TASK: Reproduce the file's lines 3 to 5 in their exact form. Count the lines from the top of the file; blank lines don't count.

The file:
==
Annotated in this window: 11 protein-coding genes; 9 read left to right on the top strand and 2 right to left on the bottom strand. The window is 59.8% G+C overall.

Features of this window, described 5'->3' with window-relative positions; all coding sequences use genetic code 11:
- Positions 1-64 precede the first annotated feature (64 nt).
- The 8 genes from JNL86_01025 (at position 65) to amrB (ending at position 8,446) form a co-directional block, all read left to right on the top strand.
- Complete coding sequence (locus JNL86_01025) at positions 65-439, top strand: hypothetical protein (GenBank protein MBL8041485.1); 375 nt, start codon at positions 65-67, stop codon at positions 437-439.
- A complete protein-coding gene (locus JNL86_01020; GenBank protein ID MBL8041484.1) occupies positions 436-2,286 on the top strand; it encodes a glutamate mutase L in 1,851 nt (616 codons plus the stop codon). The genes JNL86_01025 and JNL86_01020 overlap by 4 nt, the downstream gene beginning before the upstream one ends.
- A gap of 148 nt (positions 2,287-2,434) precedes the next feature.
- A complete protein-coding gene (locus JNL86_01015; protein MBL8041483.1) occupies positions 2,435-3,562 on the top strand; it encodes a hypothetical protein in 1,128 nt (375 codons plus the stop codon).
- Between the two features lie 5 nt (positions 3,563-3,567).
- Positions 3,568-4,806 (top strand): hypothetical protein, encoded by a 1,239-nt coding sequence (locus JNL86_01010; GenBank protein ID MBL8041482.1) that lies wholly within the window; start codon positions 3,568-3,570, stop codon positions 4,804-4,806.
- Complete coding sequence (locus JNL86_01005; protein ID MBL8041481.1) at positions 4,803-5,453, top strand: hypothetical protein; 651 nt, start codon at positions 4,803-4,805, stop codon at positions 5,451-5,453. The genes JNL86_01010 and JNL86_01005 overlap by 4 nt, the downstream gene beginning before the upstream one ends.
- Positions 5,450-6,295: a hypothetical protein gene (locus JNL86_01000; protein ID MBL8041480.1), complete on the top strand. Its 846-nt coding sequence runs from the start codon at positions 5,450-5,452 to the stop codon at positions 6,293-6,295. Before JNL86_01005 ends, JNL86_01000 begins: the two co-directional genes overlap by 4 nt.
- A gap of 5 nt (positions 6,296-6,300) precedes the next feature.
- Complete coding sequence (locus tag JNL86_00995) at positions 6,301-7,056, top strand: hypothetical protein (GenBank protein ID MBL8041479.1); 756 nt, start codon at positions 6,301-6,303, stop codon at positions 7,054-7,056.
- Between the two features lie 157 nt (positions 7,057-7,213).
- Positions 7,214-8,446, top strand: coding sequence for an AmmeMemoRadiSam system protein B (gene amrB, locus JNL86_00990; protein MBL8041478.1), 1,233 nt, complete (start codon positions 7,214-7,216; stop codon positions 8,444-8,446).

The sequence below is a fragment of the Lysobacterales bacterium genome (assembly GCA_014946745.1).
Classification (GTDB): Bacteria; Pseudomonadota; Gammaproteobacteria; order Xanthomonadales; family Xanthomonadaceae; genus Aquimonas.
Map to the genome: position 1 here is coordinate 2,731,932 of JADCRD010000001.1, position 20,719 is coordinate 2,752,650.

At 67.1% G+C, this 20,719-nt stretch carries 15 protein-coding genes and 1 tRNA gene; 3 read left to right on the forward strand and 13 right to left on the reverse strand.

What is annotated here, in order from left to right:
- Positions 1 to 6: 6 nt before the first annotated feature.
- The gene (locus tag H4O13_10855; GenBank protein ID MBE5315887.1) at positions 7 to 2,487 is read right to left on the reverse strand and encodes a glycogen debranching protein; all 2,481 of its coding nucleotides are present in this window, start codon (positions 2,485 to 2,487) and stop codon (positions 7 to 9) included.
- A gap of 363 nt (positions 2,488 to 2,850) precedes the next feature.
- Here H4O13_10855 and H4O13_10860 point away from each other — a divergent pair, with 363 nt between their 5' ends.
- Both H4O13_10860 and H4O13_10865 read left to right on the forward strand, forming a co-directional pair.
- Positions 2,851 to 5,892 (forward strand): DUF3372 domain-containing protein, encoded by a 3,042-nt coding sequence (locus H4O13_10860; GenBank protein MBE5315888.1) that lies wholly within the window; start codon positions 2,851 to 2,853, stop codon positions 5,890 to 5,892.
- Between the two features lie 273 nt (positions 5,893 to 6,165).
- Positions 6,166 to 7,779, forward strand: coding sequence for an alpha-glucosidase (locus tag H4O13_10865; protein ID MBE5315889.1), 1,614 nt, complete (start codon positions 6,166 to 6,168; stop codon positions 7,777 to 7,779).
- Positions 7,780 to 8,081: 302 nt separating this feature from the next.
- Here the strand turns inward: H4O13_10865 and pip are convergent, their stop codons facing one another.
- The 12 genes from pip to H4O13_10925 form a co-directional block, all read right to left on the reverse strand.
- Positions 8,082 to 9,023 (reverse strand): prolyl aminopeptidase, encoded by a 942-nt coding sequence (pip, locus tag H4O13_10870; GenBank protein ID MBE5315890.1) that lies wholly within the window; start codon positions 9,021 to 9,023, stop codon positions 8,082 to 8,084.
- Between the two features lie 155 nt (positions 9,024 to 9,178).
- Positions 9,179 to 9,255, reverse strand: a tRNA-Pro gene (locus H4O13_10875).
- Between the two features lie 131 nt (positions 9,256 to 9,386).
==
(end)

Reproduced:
- Positions 1-64 precede the first annotated feature (64 nt).
- The 8 genes from JNL86_01025 (at position 65) to amrB (ending at position 8,446) form a co-directional block, all read left to right on the top strand.
- Complete coding sequence (locus JNL86_01025) at positions 65-439, top strand: hypothetical protein (GenBank protein MBL8041485.1); 375 nt, start codon at positions 65-67, stop codon at positions 437-439.